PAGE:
Super easy. Super tasty. They even sorta make up for the fact that the jellies were such a complete and utter failure.

I would say the whole weekend was a resounding success! I'm a little tired from standing so much, but I had a great time tooling around the kitchen this weekend. Even with the snafus, I still feel like I'm learning so much and I forsee many more weekends like this. And what does the hubs think about all this? He thinks this all bodes very well for his stomach ;)


  1. You are my cooking hero. The homemade sauce sounds especially tasty!

  2. all of that sounds so good. i now know what to do with my thin skin tomato peeler, if i should ever venture to make sauce from real scratch.

    congrats on your first TFL recipes. :)

  3. I have so much to say here so forgive me for rambling:

    1) I adore making homemade pasta sauce. I make a ton and freeze it so there's always some on hand. I don't know why..okay, I do. It's because as you pointed out it makes the house smell great, is incredibly easy, and kinda impressive.

    2) I always double the sauce on lasagnas. What good is dry lasagna?

    3)I made a lime gelee a couple weeks ago and had a similar problem to your grape jellies. The gelee actually solidified fine (but I made a much smaller quantity) but it stuck the the plastic wrap making it nearly impossible to get out/use. Bah.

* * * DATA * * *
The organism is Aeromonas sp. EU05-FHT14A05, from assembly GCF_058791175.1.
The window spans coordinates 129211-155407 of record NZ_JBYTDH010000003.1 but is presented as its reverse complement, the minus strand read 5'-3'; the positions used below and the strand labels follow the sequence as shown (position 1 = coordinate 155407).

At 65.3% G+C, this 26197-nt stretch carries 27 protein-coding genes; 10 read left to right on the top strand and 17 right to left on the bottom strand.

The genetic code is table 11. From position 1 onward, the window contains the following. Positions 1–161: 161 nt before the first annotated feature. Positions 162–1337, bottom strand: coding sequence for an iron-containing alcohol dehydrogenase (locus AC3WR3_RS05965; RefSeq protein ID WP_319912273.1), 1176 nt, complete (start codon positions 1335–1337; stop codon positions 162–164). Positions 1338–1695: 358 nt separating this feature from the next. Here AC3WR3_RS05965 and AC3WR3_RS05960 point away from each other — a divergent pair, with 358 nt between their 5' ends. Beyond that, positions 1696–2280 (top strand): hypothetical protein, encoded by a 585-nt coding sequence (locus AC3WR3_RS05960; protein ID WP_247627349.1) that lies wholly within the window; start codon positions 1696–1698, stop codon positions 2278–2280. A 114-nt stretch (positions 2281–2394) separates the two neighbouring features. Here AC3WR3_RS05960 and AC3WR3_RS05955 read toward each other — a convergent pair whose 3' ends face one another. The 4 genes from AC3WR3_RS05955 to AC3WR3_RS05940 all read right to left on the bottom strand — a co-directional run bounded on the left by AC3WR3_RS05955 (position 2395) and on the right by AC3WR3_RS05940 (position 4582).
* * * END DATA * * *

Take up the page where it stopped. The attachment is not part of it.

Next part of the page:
4) I have the same food processor. But it's on its way out. The food processor makes the WORST noise when I try to use it (the hubs comes over to cover my ears because he's worried about damage. And last week the blender bottom broke off. Seriously, this thing is a year old!!!! I need something bigger anyway so I'm debating about demanding a new one versus getting a grown up food processor.

  4. I like a lot of sauce on my lasagna too. And I might have done the same thing as you might have done and bought more stuff to add to the finished product. ;)

    Congrats on your "you" weekend. You needed it. :)

  5. Wow! I'm so impressed! I totally need to try to make a lasagna. I've never done it but really want to.

  6. I'm so impressed and in awe of your trial and error. I would've have given up at 14 tomatoes and bought the jarred ones.

    I can't wait for more stories.

  7. lasagna is on my v-day menu. i'm still looking for a good recipe.

    and, like kate, i like to make and freeze homemade marinara sauce. i've got bags and bags of the stuff in my freezer!

    whew, you DID do quite a lot of cooking! you go!

  8. I am more and more impressed with your cooking efforts. You {almost} inspire me :)